Alright, we’ve learned a lot in the last six lessons. From technical to content and now authority. If you remember from lesson 4, authority building part 1, we understood what metrics to use to measure authority. Another takeaway was we took the empathy approach to understand where our good links will most likely be and get good quality links.
Here’s what we’ll learn by the end of this lesson:
- What is an influencer marketing campaign and how to run one
- How to do prospecting
- How to keep the ideas fresh to help inspire you and your influencers
What is an influencer marketing campaign?
An influencer marketing campaign is when you find a group of authority figures or influencers to help create content and value for you and your readers.
One example to make this a little more clear is by asking five influencers 1 question like “What cookbook would you recommend to chefs who are just starting out?” That question could be for celebrity chefs, and you could post the content for a catering client. It can be as simple as that but needs to provoke some interest in answering them as well as creating value for you and your readers at the same time. It can get tricky to think of a good question, depending on your industry, but it will drive links and traffic to your site. We’ll walk through how to start an influencer campaigns and the steps involved but just wanted to give you a high-level overview of what to expect.
How to run an influencer marketing campaign and prospect:
- Identify industry or adjacent industry you want to target (i.e., catering industry – chefs, HVAC – home improvement/DIY)
- Spend at least 1 hour jotting down pitches and ideas in a one-sentence format (1 question interview, video review partnership, celebrity guest interview, etc.)
- Drill down to the 2-3 you like and flesh out the details
- Start prospecting (Example on how to below)
- Create email template and start emailing your prospects (Example email template below)
- Once desired replies and inclusions are accomplished then publish/execute campaign
- Report back to influencers with metrics and thank yous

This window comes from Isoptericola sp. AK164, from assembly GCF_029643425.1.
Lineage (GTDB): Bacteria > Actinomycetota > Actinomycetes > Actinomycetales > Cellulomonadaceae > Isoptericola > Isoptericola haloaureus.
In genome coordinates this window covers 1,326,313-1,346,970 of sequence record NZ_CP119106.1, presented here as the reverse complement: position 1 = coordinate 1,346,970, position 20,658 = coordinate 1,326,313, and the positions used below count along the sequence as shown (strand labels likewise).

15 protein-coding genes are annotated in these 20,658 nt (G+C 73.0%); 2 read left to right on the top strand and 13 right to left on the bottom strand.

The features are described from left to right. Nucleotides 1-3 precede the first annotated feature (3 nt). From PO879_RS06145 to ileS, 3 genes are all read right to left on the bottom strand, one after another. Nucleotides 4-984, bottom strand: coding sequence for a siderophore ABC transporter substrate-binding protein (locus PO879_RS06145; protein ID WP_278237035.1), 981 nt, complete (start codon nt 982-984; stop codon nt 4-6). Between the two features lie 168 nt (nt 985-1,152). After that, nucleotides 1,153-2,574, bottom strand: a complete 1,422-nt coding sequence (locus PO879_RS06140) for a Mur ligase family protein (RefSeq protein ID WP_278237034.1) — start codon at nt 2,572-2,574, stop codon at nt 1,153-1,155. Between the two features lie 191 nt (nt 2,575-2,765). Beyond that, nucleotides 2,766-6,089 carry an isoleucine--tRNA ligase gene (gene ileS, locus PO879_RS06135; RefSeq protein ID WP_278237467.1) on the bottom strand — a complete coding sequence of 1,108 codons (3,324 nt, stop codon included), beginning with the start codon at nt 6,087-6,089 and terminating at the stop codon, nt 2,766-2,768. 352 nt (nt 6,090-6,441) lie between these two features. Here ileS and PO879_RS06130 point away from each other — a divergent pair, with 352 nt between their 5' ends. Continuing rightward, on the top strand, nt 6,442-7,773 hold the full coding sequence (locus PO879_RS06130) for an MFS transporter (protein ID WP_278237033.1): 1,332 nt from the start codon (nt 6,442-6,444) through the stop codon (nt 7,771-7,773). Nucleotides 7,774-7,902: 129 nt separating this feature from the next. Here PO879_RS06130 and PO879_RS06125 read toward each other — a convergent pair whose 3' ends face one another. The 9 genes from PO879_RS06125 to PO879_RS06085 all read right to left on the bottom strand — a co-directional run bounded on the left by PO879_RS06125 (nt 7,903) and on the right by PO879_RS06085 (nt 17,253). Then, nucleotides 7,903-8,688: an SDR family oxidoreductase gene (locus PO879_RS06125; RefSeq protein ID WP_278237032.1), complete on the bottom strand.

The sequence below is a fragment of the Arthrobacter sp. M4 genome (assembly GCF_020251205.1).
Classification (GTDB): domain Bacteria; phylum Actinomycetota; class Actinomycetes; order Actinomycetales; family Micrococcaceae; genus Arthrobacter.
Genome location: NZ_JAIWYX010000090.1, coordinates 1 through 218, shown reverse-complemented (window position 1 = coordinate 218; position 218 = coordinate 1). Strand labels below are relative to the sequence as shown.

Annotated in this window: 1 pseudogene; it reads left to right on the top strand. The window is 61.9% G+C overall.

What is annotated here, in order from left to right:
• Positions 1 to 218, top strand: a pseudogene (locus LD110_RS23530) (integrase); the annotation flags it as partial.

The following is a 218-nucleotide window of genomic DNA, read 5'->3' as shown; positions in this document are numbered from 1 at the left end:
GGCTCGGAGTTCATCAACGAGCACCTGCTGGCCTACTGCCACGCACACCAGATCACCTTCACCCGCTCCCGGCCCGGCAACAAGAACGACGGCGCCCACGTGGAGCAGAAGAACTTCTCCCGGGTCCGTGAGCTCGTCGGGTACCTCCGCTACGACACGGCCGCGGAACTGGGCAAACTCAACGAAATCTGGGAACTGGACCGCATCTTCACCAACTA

How to prospect:
This part can get tough for some people and honestly it can be tough to execute for me sometimes, depending on the niche. So the prerequisite to get to this stage is you need to have your target industry or adjacent industry, your 2-3 fleshed out ideas with details on how it’ll work and why it’s not only valuable to you but to your influencer.
- Ways to gather initial prospects:
- Use Followerwonk to search a variety of target keywords that describe your influencers. Followerwonk will give you a list for each keyword and will be organized by most followers. Start pitching and tweeting at them.
- Search on Google for “top” industry blogs and retrieve emails. To help speed up the process to collect emails you can use Buzzstream -$24 / month. It will also include things like adding in your different email templates and track the conversion rates or response rates for each one.
- Use Hunter.io to type in domains, and it’ll spit you out some emails.
The influencer campaign we went over is called a 1 question interview campaign. However, coming up with unique ideas is limited only by your imagination. I’ll give you another example and then some advice on how I would go about getting inspired to think of new ideas.
Exercise: take your site or this example and start prospecting for your adjacent market. Use this worksheet.
Review Products with a Twist: